Robbie commenting on my latest seeks a defintion of the short story two posts back, ventures one himself. His description is spot on but it defines only one aspect of the genre. Here are some reflections quickly put together.
First, does the term need defining? Aren't the words "short" and "story" enough in themselves? How short it is doesn't matter? One paragraph can be enough, one word even, why not?
When I started writing the current series on my blog One Fine Day almost a year ago I thought to myself that I would dive in and see what happened. I got the idea from my brother Ken, (aka Lucas). They were going to be brief even of their kind (flash fictions, as Lucy called them), because I wanted to produce a lot of them and in a relatively little time. Since then I have come to realise that the short story of any length is distinguished from the novel, itself a many splendoured thing, by concentrating essential information and in leaving out what is not essential to a single plot. Plays also concentrate information though their plots may be more complex. That one of the greatest short story writers, Chekhov, is also one of greatest playwrights strikes me as no coincidence. But really what I mean to say is that short stories are what you make them. They can range from the pub joke to the story of the Good Samaritan. They differ from novels not just because they are shorter but because they are less complex, have fewer dimensions and are, as Robbie suggests, more simply focused.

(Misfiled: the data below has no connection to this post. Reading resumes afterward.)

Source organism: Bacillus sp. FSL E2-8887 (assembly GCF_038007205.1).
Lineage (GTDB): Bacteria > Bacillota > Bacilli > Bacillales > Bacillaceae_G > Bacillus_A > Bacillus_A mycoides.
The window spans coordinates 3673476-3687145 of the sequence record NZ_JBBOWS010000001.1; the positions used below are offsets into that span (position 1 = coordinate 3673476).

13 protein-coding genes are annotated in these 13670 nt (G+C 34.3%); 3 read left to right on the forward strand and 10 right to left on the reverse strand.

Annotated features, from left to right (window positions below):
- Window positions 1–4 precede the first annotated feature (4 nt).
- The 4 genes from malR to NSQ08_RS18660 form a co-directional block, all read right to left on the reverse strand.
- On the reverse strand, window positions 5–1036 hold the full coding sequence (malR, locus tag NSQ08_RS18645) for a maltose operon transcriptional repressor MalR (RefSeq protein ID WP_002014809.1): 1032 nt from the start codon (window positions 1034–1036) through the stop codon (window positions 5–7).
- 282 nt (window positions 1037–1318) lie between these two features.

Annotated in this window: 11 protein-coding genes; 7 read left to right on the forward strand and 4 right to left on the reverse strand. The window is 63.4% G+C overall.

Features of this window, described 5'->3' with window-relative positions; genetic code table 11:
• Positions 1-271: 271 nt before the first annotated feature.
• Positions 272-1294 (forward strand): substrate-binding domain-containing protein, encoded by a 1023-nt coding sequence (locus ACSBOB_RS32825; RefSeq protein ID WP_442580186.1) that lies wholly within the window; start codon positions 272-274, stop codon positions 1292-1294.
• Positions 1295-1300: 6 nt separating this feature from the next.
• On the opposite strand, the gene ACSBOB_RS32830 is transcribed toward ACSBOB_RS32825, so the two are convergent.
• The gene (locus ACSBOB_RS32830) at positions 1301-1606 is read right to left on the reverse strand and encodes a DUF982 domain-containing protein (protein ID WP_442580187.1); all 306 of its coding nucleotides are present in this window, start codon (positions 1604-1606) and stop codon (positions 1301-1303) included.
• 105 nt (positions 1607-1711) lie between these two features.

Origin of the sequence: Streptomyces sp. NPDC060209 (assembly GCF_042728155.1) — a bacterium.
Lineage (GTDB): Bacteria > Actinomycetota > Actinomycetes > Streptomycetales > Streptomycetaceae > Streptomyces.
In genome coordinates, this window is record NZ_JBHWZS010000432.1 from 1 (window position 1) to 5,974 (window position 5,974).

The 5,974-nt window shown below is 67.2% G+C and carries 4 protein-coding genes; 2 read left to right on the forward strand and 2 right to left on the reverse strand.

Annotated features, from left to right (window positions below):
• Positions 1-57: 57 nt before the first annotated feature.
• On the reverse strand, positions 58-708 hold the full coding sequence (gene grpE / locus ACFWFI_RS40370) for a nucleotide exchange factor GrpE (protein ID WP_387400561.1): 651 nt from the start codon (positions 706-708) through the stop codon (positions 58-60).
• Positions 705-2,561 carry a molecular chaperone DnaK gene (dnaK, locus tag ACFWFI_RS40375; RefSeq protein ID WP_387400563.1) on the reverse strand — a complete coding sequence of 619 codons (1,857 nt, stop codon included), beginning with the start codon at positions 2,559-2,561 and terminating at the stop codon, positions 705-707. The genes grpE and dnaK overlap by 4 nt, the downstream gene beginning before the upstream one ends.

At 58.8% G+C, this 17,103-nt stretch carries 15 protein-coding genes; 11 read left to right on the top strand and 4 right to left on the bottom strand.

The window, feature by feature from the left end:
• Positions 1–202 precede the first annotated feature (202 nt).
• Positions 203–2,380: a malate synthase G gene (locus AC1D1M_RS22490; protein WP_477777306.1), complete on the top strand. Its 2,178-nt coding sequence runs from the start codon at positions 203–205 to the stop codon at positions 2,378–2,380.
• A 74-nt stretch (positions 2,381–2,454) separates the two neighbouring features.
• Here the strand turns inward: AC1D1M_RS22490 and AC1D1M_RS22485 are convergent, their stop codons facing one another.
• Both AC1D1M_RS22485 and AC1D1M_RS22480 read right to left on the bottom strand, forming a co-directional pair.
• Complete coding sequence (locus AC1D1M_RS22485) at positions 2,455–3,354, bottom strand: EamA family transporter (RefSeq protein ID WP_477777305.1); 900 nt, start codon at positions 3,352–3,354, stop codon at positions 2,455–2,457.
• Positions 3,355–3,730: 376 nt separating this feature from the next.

Their attraction for me lies in the style opportunities they present, that they take relatively little time to write and absorb, and that they can pack quite a punch if necessary despite their weight. Or they can merely be entertaining. At least I hope that this is the case with what I am trying to do.
Persicaria is a plant which is about a lot at the moment. At first I couldn't pin it down. Dock-like leaves and flowers in short spikes, usually purple. A plant beloved of bees which is possibly another explanation of its popularity with bee conscious gardeners. Now I know that it is one of those plants which has changed the name by which it is generally known. The Readers Digest of Garden Plants and Flowers calls it polygonum or knot weed, while persicaria is how most nurseries describe it nowadays. Confusing. But I am glad that thanks to a stall at the market I am now enlightened. A useful plant for partial shade.